Born the 21st of September in 1904. Hartung was a German-French painter, known for his gestural abstract style. He was also a decorated World War II veteran of the French Foreign Legion.
Hartung was born in Leipzig, Germany into an artistic family. He studied painters like Corinth and Nolde and also learned the basis of cubism and French painting. Studying both in Leipzig and Dresden, he reproduced the paintings of the masters, he then entered the Fine Arts academies of Dresden and Munich. To prevent succumbing to provincialism, he decided in 1926 that he would leave his native country.
He lived with Anna-Eva Bergmann and established himself in the French towns of Leucate, and then in the Spanish Balearic Islands specifically Minorca successively.
His first exhibition was held in 1931 in Dresden. His last bonds with Germany were broken when his father died in 1932. He was rejected from Nazi Germany on account of being a ‘degenerate’, because his painting style was associated with cubism – an art movement incompatible with Nazi Germany’s ideals. In 1935 when he attempted to sell paintings while visiting Berlin, the police tried to arrest him. He was able to flee the country with the help of his friend Christian Zervos.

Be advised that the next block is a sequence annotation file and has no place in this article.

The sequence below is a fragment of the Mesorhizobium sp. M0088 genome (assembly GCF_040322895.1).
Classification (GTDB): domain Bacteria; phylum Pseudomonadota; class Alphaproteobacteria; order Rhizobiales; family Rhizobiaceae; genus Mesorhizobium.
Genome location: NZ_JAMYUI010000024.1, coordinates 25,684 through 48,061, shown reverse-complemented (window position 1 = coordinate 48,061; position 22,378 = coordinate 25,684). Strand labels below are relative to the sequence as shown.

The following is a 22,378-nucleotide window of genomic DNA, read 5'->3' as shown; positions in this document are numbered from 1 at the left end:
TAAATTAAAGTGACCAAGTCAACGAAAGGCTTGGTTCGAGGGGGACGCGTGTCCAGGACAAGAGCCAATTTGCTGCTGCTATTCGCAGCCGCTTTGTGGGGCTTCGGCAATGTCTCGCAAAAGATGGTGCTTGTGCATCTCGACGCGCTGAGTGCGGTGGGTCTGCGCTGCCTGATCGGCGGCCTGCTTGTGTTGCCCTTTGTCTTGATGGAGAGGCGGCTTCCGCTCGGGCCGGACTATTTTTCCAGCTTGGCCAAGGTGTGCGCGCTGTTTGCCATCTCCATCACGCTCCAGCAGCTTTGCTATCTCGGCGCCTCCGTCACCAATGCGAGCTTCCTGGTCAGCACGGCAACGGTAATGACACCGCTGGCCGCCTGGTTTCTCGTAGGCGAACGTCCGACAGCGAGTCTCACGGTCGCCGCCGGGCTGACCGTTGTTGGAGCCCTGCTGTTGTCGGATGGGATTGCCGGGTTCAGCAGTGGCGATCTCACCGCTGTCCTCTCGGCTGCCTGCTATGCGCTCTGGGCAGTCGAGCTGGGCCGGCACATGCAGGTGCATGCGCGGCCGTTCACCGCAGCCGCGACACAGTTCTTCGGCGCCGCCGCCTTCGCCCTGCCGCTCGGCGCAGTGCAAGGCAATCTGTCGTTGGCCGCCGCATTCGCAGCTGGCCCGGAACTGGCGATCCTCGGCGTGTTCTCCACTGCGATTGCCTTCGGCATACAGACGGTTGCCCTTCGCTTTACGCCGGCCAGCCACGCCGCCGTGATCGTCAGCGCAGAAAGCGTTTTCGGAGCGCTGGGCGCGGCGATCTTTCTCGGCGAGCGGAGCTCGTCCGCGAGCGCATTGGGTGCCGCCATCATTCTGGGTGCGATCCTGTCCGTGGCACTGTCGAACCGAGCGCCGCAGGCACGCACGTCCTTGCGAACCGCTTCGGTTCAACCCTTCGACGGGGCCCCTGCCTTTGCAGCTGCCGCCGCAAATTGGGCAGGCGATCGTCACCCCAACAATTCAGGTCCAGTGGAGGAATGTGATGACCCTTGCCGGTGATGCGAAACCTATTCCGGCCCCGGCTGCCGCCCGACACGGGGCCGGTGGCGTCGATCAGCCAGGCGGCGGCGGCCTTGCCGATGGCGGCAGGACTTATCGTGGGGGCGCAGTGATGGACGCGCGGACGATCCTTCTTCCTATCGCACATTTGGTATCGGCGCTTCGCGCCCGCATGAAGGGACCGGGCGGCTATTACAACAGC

After returning to Paris as a refugee his wife left him, causing him to become depressive. His friends tried to help him with his financial difficulties, but his paintings were becoming more abstract and did not sell well. For the time being he could only afford a little shop where he could work at improving his technique.
In December 1939, he became a member of the French Foreign Legion. He was closely followed by the Gestapo and arrested for seven months by the French police. After they learned he was a painter, he was put in a red cell in order to wear off his vision. After being released he rejoined the Legion to fight in North Africa, losing a leg in a battle near Belfort. He earned French citizenship in 1945, and was awarded the Croix de Guerre.
After 1947 he became a more important French painter. That year he exhibited his works for the first time in Paris.
In 1960 he was awarded the International Grand Prix for painting at the Venice Biennale.
His freewheeling abstract paintings set influential precedents for many younger American painters of the sixties, making him an important forerunner of American Lyrical Abstraction of the 1960s and 1970’s.
He died in December 1989 in Antibes, France.